It is important when connecting a relay to distinguish which two relay points connect the coil. In the case of the 90-340, it is the bottom two terminals of the relay. Even though the coil is unmarked on most 90-340 relays, you can find it easily by locating the terminals with the small strands of wire connected. These two points connect together through the electromagnetic coil. When 24 volts of potential is applied across the coil the switch portion of the relay will switch from open to closed and closed to open depending on the terminal. Keep in mind that in a normal 24v circuit one side of the coil is connected to a 24v switch leg such as the thermostat “G” circuit for blower control, and the OTHER side of the coil is connected back to common.

The other six terminals are switch/contact terminals and the relay has a diagram embossed right on the top for easy reference. The way the circuit is drawn shows the de-energized state of the relay, meaning the state of the switches when no power is applied to the coil. When power is applied to the coil the points that were previously open (broken) now become closed (made) and the ones that were closed become open. When two points are closed when no power is applied to a relay coil we call them “normally closed” when they are open when no power is applied they are called “normally open”.


So based on this embossed diagram on the relay 1 to 3 and 4 to 6 are open (normally open) with no power to the coil and closed when power is applied. 1 to 2 and 4 to 5 are closed (normally closed) with no power and they open when the coil is energized. There is never a path between 2 & 3 or 5 & 6 because between them, at least one of them is always open. There is also no path or circuit between the top three terminals and the bottom three terminals or between the switch and coil portions of the 90-340 relay.

The data tag on a 90-340 shows both the coil voltage as well as the LRA (locked rotor amps) and FLA (full load amps) that the contacts can handle at various voltages for inductive (magnetic) loads like motors. It also lists the amp rating if the relay is controlling a RES (resistive) load like a heater or an incandescent light.


This relay can control a 39.6 LRA and 6.9 FLA Motor or a 15 amp heater at 240 volts based on the data tag.

— Bryan

Look closely at a contactor on your truck and you may find some interesting ratings you never noticed. Things like terminal ambient temperature ratings and torque specs. One reading you may overlook is the RES AMPACITY of the contactor or relay. The RES rating is the RESISTIVE LOAD AMPACITY (amperage capacity) or rating.

Remember, a contactor and relay is both a switch (contacts) and a load (coil) that controls the switch (contacts). The FLA, RES and LRA are the ratings of the switch / contacts / points portion of the relay / contactor, not the coil portion. The coil is just rated for voltage and cycle rate (hz).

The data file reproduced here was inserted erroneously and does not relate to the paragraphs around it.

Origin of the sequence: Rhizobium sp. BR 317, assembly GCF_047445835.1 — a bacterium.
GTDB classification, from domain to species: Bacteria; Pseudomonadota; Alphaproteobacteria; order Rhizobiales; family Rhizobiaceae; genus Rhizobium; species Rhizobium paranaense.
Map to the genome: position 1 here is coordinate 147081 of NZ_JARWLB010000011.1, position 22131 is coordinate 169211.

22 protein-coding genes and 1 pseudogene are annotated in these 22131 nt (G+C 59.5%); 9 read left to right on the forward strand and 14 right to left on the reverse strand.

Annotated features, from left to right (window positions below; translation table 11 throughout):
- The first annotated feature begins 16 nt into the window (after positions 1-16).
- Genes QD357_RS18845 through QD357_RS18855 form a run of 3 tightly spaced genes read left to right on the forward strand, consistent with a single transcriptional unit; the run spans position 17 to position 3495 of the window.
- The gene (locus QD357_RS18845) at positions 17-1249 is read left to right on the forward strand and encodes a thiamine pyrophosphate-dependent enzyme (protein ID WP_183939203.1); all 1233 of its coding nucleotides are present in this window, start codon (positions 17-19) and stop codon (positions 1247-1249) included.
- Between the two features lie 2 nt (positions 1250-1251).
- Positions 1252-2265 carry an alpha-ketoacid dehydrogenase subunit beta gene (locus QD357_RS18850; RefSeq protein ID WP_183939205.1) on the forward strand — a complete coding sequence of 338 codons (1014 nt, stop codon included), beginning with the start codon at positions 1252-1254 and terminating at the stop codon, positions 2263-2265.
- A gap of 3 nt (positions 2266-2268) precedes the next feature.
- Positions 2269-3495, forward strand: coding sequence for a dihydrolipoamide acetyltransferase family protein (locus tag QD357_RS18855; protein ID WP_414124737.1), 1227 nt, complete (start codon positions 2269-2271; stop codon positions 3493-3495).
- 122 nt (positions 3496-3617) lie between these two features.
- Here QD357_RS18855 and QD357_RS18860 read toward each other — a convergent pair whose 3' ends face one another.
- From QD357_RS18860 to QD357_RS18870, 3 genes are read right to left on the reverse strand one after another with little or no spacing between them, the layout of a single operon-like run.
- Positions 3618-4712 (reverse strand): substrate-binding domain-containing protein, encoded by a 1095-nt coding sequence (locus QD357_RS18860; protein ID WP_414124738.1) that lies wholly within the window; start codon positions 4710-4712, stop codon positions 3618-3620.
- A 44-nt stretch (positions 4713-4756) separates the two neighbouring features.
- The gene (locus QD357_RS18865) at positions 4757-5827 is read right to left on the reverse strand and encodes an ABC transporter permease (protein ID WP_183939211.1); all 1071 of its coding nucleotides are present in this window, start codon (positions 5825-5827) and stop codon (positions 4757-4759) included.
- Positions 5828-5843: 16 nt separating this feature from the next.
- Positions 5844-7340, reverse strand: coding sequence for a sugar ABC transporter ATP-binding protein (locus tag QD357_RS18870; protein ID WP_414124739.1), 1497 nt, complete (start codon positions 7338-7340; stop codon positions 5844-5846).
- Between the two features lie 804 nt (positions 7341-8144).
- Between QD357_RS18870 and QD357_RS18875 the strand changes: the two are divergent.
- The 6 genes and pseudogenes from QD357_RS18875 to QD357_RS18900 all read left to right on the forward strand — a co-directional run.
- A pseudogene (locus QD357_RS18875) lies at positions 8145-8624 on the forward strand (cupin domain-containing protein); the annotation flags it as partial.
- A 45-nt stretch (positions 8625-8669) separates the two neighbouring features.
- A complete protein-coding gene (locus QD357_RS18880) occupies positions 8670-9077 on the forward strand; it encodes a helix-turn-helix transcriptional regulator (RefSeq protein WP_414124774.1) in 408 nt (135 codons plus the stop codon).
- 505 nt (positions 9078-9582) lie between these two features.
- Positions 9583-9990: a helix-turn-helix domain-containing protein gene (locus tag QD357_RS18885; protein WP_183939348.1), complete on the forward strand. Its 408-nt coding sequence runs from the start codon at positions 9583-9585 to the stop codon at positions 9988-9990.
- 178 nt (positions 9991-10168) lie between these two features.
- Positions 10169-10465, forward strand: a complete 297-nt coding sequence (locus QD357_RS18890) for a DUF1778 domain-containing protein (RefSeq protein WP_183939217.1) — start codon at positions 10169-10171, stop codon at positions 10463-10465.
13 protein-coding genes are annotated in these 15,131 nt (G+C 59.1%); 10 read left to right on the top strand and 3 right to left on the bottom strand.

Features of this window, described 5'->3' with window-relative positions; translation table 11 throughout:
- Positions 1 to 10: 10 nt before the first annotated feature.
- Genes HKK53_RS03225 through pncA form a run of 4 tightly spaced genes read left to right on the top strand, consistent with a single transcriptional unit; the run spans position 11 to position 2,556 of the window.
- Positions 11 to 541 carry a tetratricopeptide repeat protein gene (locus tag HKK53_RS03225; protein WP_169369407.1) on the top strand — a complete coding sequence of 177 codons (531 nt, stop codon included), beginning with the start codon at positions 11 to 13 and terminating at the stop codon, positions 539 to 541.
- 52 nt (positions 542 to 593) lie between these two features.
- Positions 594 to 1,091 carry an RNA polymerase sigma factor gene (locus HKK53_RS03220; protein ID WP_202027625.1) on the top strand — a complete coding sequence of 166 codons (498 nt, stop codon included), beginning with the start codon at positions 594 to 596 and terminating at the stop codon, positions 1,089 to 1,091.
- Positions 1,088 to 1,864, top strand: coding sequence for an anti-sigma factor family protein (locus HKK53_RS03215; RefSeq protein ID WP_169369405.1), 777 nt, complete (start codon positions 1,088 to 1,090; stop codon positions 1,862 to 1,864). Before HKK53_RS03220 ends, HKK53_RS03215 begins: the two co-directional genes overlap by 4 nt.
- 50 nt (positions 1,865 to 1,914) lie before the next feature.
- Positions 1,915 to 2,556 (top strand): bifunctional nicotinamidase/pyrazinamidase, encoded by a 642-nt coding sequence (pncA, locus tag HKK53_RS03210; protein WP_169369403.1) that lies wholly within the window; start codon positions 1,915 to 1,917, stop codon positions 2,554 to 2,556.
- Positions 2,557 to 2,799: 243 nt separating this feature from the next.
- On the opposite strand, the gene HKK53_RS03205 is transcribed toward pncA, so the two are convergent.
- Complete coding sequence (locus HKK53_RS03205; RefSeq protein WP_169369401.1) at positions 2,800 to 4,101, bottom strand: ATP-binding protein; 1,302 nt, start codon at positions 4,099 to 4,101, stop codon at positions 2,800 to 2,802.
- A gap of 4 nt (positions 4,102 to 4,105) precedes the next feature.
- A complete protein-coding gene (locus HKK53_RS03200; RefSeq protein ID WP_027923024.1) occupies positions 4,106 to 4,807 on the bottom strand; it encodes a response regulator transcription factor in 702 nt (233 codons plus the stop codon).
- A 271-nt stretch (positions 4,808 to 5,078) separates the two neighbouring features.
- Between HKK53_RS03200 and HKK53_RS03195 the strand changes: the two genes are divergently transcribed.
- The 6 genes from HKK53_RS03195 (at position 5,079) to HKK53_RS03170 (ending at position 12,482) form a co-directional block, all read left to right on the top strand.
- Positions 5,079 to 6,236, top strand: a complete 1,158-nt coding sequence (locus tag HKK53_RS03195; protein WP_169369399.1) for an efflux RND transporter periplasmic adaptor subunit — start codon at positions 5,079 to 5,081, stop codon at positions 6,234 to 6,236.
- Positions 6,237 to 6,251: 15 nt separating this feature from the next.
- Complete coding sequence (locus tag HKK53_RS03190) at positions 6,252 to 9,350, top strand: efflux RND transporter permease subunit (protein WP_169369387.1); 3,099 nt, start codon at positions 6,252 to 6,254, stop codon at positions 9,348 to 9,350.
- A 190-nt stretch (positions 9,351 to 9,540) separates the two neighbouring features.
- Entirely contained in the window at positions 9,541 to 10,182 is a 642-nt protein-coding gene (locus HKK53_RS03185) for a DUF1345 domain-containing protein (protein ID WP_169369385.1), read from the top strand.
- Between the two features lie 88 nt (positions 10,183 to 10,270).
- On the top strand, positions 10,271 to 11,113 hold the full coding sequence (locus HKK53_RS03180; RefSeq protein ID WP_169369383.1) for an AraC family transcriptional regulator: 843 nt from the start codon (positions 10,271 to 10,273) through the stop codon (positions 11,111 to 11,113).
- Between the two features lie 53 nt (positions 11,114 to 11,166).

You will notice that the RES (Resistive load) rating is higher than the  FLA (Full Load Amperage) rating and much lower than the LRA (Locked Rotor Amperage) rating. So the contactor above the contactor above would be sufficient to control/switch a 40 amp full load INDUCTIVE load and a 50 amp RESISTIVE load.

So what is the difference between an inductive and a resistive load?

An inductive load is a magnetic load that converts electrical energy into kinetic energy (motion) through electromagnetic force (magnetism). This would usually be motors and solenoids in HVAC/R, really anything where magnetism and motion are involved (Transformers and inductive rages being examples of induction WITHOUT motion for the purist).

An inductive load will experience a spike in current when voltage (potential) is first applied, this is called locked rotor amps (LRA) because it is the current a motor will draw when it starts up from a locked or stalled position.

A Resistive load is a load that converts electrical energy directly to light or heat as the electrons flow through a resistive conductive path. These would be things like heat strips, crankcase heaters and incandescent light bulbs. Resistive loads do not have any internal variation in load and the voltage and amperage are completely in phase. This means that when a contactor, switch or relay are controlling a resistive load there will be less load variation.

The conclusion is that often contactors and relays can handle a higher amperage across the contacts when the load is resistive (Light / Heat)  than when it is inductive (Motor / Motion).

— Bryan

If you do any larger commercial work you’ve probably seen a DIN rail without knowing what it is called. It is simply a mounting standard that originated in Germany in the 80’s and slowly worked its way over here.

DIN rails can be used to mount terminal blocks, relays, starters, breakers… just about anything electrically. They aren’t designed to conduct electricity like a busbar, though they are used in some cases as a grounding assembly.

The most common DIN rail type is the “top hat” or TS35 shown in these photos.

Components that attach to a DIN rail have little release clips so that they can be easily installed and removed. In addition to the “top hat” style there are also some less common, heavier DIN rails with a C and G style configuration.

So if you ever see one of these don’t be alarmed, you can just sound cool when you call your boss and tell him “yeah, it’s one of those DIN rail mounted relays” and just wait for him to say “What??”

— Bryan

P.S. – There are Two Incredible Giveaways going on right now that you should signup for. Air Oasis is giving away a bi-polar and a Nano air purifier and you can signup HERE. Also my buddy Corbett Lunsford from Home Diagnosis TV is launching a new building performance mastermind course and giving away a TON of HVAC tools HERE